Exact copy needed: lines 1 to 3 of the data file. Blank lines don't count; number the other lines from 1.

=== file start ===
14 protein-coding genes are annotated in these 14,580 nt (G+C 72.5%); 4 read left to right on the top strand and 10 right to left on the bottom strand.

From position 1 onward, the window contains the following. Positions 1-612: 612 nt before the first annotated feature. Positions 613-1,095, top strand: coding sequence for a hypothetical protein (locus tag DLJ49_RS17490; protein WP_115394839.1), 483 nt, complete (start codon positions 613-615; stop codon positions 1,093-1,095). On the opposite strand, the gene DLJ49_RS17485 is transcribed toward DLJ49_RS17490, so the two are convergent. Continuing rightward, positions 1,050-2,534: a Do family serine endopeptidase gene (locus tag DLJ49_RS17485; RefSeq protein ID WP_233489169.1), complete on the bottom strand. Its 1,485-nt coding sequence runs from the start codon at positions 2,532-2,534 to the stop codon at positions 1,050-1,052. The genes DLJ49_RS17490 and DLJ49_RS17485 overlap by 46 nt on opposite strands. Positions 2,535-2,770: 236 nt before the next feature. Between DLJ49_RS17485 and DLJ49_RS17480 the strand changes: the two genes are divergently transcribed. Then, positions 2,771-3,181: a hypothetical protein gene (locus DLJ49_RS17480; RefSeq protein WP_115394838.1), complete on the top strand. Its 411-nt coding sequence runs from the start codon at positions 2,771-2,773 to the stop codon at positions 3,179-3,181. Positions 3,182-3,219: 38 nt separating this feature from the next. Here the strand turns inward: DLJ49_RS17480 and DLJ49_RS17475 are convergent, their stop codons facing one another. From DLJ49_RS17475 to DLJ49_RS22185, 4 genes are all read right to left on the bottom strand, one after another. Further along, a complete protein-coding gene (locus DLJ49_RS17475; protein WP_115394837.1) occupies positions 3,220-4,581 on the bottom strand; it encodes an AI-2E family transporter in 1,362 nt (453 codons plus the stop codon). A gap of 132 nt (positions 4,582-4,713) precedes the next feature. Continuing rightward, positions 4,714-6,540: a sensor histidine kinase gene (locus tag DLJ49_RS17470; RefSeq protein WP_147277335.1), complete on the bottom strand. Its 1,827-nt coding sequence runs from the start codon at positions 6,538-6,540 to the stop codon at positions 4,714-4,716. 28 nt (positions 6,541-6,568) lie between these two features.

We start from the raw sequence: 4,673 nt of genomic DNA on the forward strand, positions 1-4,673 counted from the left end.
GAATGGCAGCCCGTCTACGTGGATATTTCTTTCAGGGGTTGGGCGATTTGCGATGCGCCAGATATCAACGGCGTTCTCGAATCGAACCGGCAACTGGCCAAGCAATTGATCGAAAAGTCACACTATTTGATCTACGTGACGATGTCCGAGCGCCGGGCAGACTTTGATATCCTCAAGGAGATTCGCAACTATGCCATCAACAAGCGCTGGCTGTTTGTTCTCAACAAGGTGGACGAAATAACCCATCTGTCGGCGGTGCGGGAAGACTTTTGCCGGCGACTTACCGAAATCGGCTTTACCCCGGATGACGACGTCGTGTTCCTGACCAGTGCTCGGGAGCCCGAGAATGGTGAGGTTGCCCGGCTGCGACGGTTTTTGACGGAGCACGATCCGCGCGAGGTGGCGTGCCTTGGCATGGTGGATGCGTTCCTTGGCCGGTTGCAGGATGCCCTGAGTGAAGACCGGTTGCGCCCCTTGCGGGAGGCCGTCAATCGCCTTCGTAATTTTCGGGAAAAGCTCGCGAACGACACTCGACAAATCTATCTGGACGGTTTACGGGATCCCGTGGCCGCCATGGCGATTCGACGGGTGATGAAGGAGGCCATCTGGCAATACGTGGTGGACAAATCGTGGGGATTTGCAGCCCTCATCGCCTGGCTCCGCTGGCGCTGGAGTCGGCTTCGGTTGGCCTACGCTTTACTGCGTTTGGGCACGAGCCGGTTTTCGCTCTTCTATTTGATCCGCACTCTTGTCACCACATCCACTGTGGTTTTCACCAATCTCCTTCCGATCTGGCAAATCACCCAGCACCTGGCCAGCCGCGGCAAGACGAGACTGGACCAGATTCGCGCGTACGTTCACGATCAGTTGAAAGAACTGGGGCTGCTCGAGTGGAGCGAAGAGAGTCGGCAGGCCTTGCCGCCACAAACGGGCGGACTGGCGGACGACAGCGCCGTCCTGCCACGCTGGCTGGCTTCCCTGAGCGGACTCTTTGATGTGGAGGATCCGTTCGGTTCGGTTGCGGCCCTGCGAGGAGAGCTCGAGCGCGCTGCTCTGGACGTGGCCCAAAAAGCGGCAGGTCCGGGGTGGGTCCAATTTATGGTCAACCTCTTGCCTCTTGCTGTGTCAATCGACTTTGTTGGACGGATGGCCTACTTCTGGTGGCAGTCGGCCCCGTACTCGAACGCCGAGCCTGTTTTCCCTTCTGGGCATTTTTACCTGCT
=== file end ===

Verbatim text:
14 protein-coding genes are annotated in these 14,580 nt (G+C 72.5%); 4 read left to right on the top strand and 10 right to left on the bottom strand.

From position 1 onward, the window contains the following. Positions 1-612: 612 nt before the first annotated feature. Positions 613-1,095, top strand: coding sequence for a hypothetical protein (locus tag DLJ49_RS17490; protein WP_115394839.1), 483 nt, complete (start codon positions 613-615; stop codon positions 1,093-1,095). On the opposite strand, the gene DLJ49_RS17485 is transcribed toward DLJ49_RS17490, so the two are convergent. Continuing rightward, positions 1,050-2,534: a Do family serine endopeptidase gene (locus tag DLJ49_RS17485; RefSeq protein ID WP_233489169.1), complete on the bottom strand. Its 1,485-nt coding sequence runs from the start codon at positions 2,532-2,534 to the stop codon at positions 1,050-1,052. The genes DLJ49_RS17490 and DLJ49_RS17485 overlap by 46 nt on opposite strands. Positions 2,535-2,770: 236 nt before the next feature. Between DLJ49_RS17485 and DLJ49_RS17480 the strand changes: the two genes are divergently transcribed. Then, positions 2,771-3,181: a hypothetical protein gene (locus DLJ49_RS17480; RefSeq protein WP_115394838.1), complete on the top strand. Its 411-nt coding sequence runs from the start codon at positions 2,771-2,773 to the stop codon at positions 3,179-3,181. Positions 3,182-3,219: 38 nt separating this feature from the next. Here the strand turns inward: DLJ49_RS17480 and DLJ49_RS17475 are convergent, their stop codons facing one another. From DLJ49_RS17475 to DLJ49_RS22185, 4 genes are all read right to left on the bottom strand, one after another. Further along, a complete protein-coding gene (locus DLJ49_RS17475; protein WP_115394837.1) occupies positions 3,220-4,581 on the bottom strand; it encodes an AI-2E family transporter in 1,362 nt (453 codons plus the stop codon). A gap of 132 nt (positions 4,582-4,713) precedes the next feature. Continuing rightward, positions 4,714-6,540: a sensor histidine kinase gene (locus tag DLJ49_RS17470; RefSeq protein WP_147277335.1), complete on the bottom strand. Its 1,827-nt coding sequence runs from the start codon at positions 6,538-6,540 to the stop codon at positions 4,714-4,716. 28 nt (positions 6,541-6,568) lie between these two features.

We start from the raw sequence: 4,673 nt of genomic DNA on the forward strand, positions 1-4,673 counted from the left end.